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(Trans. Alfred J. Freddoso)


The Force of Human Law



Does human law impose an obligation in conscience on a man?


It seems that human law does not impose an obligation in conscience on a man (non imponat homini necessitatem in foro conscientiae):


Objection 1:  A lower authority (potestas) cannot impose a law on the judgment of a higher authority.  But the authority of a man who makes human law is lower than God’s authority.  Therefore, human law cannot impose a law with respect to God’s judgment, i.e., the judgment of conscience.


Objection 2:  The judgment of conscience depends especially on God’s commands.  But sometimes God’s commands are voided by human laws—this according to Matthew 15:6 (“You have made void the commandment of God on behalf of your traditions”).  Therefore, human law does not impose an obligation in conscience on a man.


Objection 3:  Human laws often inflict fraud and harm on men—this according to Isaiah 10:1ff: (“Woe to them who make wicked laws, and when they write, write injustice in order to oppress the poor in judgment, and do violence to the cause of the humble of my people”).  But everyone is permitted to avoid oppression and violence.  Therefore, human laws do not impose an obligation in conscience on a man.


But contrary to this:  1 Peter 2:19 says, “It is worthy of thanks if, because of his conscience, someone endure sorrows, suffering wrongfully.”


I respond:  Laws that are humanly made are either just or unjust.
If they are just, then they have their power to oblige in conscience from the eternal law, from which they stem—this according to Proverbs 8:15 (“By me kings reign, and lawgivers make just decrees”).  Now laws are called just on the basis of (a) their end, viz., when they ordered toward the common good, and (b) their author, viz., when a law that is made does not exceed in its scope the power of the lawmaker, and ©) their form, viz., when they impose on those subject to them proportionately equal burdens in relation to the common good.  For since a man is part of a multitude, each man is such that what he is and what he has belongs to the multitude, in the same way that any part is such that what it is belongs to the whole.  This is why nature likewise inflicts a loss on the part in order to save the whole.  Accordingly, laws of this sort, which impose proportionate burdens, are just, and they bind in conscience, and they are legal laws (leges legales).
On the other hand, there are two ways in which laws are unjust.
First, in counterpoint to what was said above, they are unjust when they are contrary to the human good either (a) because of their end, as when the lawmaker imposes burdens on his subjects that contribute not to the common welfare but to his own greed or glory, or (b) because of their author, as when someone makes laws that go beyond the authority entrusted to him, or ©) because of their form, as, say, when burdens are distributed unequally over the multitude, even if those burdens are ordered toward the common good.  Laws of this sort are outrages (violentiae) rather than laws, since, as Augustine puts it in De Libero Arbitrio, “What is not just does not seem to be a law.”  Hence, laws of this sort do not bind in conscience (non obligant in foro conscientiae)—except perhaps in order to avoid scandal or social unrest (turbatio), because of which a man should cede his right, in accord with Matthew 5:40‑41 (“If someone forces you to go one mile, go with him another two ...... and if someone takes away your coat, give him take away thy coat, give him your cloak as well”).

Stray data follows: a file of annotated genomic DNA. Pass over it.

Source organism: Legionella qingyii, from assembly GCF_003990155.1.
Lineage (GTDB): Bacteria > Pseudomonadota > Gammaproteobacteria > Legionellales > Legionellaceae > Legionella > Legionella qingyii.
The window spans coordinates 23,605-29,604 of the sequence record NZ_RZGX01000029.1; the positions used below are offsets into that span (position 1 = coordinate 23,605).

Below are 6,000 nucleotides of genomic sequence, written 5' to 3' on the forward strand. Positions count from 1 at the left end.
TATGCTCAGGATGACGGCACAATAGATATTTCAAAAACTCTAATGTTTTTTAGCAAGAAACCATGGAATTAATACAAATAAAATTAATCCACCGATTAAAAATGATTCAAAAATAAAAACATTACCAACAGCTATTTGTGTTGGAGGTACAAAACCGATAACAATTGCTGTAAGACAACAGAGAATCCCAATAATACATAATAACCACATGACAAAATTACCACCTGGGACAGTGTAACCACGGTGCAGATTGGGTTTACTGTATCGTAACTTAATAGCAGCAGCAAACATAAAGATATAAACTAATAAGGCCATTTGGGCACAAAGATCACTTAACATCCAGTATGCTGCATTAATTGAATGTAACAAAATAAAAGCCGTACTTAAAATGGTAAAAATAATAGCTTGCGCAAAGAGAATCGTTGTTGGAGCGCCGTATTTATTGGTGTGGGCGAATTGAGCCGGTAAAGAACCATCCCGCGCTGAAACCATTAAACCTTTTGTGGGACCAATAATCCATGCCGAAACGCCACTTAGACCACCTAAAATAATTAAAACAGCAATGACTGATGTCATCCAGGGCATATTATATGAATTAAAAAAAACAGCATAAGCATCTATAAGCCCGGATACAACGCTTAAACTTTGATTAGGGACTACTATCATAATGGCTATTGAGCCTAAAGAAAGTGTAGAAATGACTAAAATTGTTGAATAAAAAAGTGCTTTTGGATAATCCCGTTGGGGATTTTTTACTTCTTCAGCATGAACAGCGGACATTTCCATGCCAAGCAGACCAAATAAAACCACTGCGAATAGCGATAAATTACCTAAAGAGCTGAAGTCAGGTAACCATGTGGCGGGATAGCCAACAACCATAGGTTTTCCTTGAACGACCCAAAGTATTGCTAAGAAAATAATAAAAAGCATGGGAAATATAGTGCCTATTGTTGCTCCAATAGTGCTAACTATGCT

The second way in which laws can be unjust is by being contrary to the divine good, as are tyrannical laws that induce men to idolatry or anything else that is contrary to the divine law.  It is not permissible to obey such laws in any way at all, since as Acts 5:29 says, “We must obey God rather than men.”


Reply to objection 1:  As the Apostle says in Romans 13:1ff, “Every human authority is from God, and so whoever resists that authority” (read: in the things that pertain to the scope of that authority) “is resisting God’s ordinance.”  And, accordingly, such a man is accused by his conscience (efficiter reus quantum ad conscientiam).


Reply to objection 2:  This argument goes through in the case of human laws that are directed against a command of God’s.  The scope of the authority [of human law] does not extend this far.  Hence, in such cases one must not obey the human law.


Reply to objection 3:  This argument goes through in the case of a law that imposes an unjust burden on those subject to it.  Again, the scope of the authority given by God does not extend this far, and so in such cases a man is not obligated to obey the law if he can resist it without giving scandal or causing some greater damage.





I-II, q. 90, The Essence of Law

I-II, q. 91, The Different Kinds of Law

I-II, q. 92, The Effects of Law


Eternal law

I-II, q. 93, Eternal Law

Natural law

I-II, q. 94, The Natural Law

Human law

I-II, q. 95, Human Law

I-II, q. 96, The Force of Human Law

I-II, q. 97, Changes in Human Law

The old law

I-II, q. 98, The Old Law

I-II, q. 99, The Precepts of the Old Law

I-II, q. 100, The Moral Precepts of the Old Law

I-II, q. 101, The Ceremonial Precepts of the Old Law in Themselves

I-II, q. 102, The Causes of the Ceremonial Precepts

I-II, q. 103, The Duration of the Ceremonial Precepts

I-II, q. 104, The Judicial Precepts of the Old Law

I-II, q. 105, The Nature of the Judicial Precepts

The new law

I-II, q. 106, The Law of the Gospel, called the New Law, in Itself

I-II, q. 107, The Relation between the Old Law and the New Law

I-II, q. 108, The Contents of the New Law